Next time you’re at a party and need a topic of conversation that makes you sound smart, whip out these fun facts about bilingual and multilingual U.S. presidents. Here are 11 commanders-in-chief who could speak another language (and two honorable mentions).
1. John Adams (1797-1801)
Before he became our second president, John Adams was sent to Paris twice for extended periods to negotiate with France. While he was serving there, he learned to speak French fluently.
2. Thomas Jefferson (1801-1809)
Thomas Jefferson was fluent in Spanish and could speak some French. John Quincy Adams wrote in his diary that Jefferson told him he had learned Spanish in 19 days while crossing the Atlantic, with the help of a copy of Don Quixote. Quincy Adams also notes that Jefferson had a tendency to tell “large stories” (i.e. exaggerate).
3. James Madison (1809-1817)
While his speaking abilities weren’t evidenced, James Madison was said to be quite proficient in written Greek and Latin at a young age. Madison also studied Hebrew while attending Princeton University.
4. James Monroe (1817-1825)
Prior to becoming the fifth U.S. president, James Monroe was a minister to France and facilitated the Louisiana Purchase. Monroe and his family spoke French fluently.
5. John Quincy Adams (1825-1829)
While his father, the aforementioned John Adams, was serving in Paris, John Quincy Adams accompanied him and attended schools in Europe. He quickly became fluent in French, Dutch and German.
6. Martin Van Buren (1837-1841)
Martin Van Buren was born in Kinderhook, New York, a town of Dutch settlers. Dutch was his first language, and he learned English as his second in school.
Photograph of President Franklin Delano Roosevelt, 1933.
7. Theodore Roosevelt (1901-1909)
Teddy Roosevelt could read in French, German, Italian and Latin, and kept his library stocked with books in all of those languages. He was also able to speak conversational French and German, though speaking them didn’t come easily to him, and his Secretary of State John Hay once said Roosevelt’s French was “lawless as to grammar” but not difficult to understand.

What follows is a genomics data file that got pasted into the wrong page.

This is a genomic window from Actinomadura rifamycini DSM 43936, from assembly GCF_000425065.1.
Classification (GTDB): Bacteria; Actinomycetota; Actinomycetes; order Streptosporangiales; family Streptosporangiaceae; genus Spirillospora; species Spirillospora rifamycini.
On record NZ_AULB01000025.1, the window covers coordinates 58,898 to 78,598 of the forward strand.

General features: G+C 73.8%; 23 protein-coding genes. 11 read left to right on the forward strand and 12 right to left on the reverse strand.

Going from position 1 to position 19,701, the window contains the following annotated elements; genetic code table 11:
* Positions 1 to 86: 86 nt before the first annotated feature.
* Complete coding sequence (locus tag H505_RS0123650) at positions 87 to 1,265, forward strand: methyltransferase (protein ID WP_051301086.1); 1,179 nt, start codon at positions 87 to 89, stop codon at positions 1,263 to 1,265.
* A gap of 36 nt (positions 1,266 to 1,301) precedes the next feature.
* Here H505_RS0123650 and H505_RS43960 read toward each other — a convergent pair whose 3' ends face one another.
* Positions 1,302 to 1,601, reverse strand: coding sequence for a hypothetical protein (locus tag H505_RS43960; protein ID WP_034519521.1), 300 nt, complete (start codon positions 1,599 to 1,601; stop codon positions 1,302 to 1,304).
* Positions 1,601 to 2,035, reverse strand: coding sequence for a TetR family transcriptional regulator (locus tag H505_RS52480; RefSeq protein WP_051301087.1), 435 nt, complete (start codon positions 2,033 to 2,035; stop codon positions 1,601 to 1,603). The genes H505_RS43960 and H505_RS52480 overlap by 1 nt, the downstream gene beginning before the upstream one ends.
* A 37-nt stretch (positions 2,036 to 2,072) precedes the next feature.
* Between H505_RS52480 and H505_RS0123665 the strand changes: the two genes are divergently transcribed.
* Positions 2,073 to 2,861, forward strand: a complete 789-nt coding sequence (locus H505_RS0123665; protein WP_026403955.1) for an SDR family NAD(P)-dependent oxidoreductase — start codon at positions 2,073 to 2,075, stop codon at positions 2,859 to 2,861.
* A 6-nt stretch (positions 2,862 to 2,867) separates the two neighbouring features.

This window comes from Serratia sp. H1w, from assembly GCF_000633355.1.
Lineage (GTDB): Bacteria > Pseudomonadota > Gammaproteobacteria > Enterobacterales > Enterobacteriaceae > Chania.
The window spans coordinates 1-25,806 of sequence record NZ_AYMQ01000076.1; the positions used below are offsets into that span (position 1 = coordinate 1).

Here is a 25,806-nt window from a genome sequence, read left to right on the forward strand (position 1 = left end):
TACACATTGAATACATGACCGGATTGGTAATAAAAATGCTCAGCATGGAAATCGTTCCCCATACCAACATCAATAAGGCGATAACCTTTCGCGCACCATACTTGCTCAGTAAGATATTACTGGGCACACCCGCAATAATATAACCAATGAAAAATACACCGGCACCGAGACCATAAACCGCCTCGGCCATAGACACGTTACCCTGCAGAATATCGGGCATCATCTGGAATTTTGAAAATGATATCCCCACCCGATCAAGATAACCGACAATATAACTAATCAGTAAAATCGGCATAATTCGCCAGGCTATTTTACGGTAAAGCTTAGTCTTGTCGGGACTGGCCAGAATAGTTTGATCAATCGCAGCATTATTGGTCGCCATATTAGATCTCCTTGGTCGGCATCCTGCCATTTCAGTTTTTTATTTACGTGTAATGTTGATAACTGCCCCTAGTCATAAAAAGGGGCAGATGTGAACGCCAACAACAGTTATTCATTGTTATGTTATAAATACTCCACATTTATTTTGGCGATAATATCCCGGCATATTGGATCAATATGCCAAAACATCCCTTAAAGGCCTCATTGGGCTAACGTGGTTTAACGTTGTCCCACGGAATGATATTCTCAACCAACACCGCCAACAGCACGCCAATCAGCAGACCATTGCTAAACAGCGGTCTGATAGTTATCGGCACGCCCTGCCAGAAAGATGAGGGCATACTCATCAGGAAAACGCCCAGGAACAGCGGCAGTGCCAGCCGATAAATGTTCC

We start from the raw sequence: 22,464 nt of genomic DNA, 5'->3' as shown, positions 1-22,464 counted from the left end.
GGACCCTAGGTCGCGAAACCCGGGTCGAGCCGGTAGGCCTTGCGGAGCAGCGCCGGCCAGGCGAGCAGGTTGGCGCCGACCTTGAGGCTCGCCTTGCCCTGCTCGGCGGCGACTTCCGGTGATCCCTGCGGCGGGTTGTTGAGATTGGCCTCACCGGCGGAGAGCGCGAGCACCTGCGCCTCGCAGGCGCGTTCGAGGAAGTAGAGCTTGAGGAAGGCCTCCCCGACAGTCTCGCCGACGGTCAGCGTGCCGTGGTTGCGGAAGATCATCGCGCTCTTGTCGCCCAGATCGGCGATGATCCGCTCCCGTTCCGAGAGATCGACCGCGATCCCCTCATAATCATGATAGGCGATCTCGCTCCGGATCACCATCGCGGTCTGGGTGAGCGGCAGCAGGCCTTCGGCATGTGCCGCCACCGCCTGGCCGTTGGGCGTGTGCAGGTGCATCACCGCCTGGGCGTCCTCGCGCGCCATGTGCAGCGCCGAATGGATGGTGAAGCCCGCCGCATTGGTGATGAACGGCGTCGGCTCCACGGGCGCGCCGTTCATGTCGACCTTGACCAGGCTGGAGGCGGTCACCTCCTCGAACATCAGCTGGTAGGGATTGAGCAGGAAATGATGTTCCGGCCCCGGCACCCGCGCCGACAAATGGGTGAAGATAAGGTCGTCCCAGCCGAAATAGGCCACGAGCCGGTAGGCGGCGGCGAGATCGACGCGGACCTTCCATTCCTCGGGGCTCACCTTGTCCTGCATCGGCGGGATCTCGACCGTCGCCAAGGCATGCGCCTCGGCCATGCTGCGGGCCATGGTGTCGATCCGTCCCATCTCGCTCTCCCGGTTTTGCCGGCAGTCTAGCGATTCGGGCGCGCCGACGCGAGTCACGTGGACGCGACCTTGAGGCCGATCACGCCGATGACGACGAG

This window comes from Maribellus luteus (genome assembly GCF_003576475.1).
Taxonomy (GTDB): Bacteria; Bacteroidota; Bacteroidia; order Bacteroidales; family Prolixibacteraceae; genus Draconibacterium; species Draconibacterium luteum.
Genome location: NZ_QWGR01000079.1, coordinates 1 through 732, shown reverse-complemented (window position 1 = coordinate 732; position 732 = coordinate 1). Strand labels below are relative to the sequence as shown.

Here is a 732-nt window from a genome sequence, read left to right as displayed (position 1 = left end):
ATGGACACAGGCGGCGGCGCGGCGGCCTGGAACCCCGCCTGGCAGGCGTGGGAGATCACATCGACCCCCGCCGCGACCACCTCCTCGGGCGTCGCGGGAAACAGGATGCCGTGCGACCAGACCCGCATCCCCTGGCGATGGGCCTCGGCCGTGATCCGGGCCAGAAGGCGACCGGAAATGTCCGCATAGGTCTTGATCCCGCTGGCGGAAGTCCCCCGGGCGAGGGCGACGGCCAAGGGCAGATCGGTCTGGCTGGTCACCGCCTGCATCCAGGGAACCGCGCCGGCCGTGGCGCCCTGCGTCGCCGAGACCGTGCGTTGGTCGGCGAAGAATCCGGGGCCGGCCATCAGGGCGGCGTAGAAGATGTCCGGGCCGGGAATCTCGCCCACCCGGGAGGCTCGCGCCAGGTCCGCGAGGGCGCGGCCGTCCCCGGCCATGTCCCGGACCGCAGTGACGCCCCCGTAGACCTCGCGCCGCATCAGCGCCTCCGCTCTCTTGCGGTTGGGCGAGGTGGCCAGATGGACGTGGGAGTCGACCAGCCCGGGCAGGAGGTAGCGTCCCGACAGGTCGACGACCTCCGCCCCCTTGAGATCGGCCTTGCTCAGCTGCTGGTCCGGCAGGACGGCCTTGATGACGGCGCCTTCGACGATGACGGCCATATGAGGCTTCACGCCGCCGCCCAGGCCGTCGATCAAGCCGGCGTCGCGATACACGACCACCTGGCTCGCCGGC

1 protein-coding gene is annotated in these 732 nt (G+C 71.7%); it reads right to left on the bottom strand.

8. Herbert Hoover (1929-1933)
Hoover’s wife, Lou, was his language-learning companion. Together they translated a 16th-century document from Latin to English over the course of several years. They also learned Mandarin Chinese and would speak it when they didn’t want staff members to eavesdrop on their conversations.
9. Franklin D. Roosevelt (1933-1945)
FDR learned French and German from a young age. Governesses from France and Germany taught him their respective languages, as did his Swiss governess. Additionally, Roosevelt’s family traveled to Germany for five consecutive summers to get treatment for his father’s ailing heart. FDR attended school there for a while, where he continued to improve his language skills.
10. Jimmy Carter (1977-1981)
Jimmy Carter studied Spanish when he attended the United States Naval Academy, and continued to practice the language on Christian mission trips later in life. As president, he made speeches in Spanish on various country visits. Carter said Spain was his favorite vacation spot, and he practiced the language while there with his family.
11. Bill Clinton (1993-2001)
Bill Clinton studied German during his college career at Georgetown University. He became proficient in the language, and spoke a little German in a speech at the Brandenburg Gate in 1994.
President Barack Obama addresses Congress in State of the Union speech.
Although it seems like the general trend of language proficiency among American presidents has declined over the years, we would be remiss not to give honorable mentions to two of our 21st-century leaders.
George W. Bush (2001-2009) had some basic knowledge of Spanish from his many years living in Texas, and he even sprinkled it into a few of his speeches. His pronunciation, however, was widely mocked.
Barack Obama (2009-2017) lived in Indonesia with his mother and stepfather from age six to ten and attended school there. He developed a basic understanding of the Indonesian language and spoke a little bit in this speech.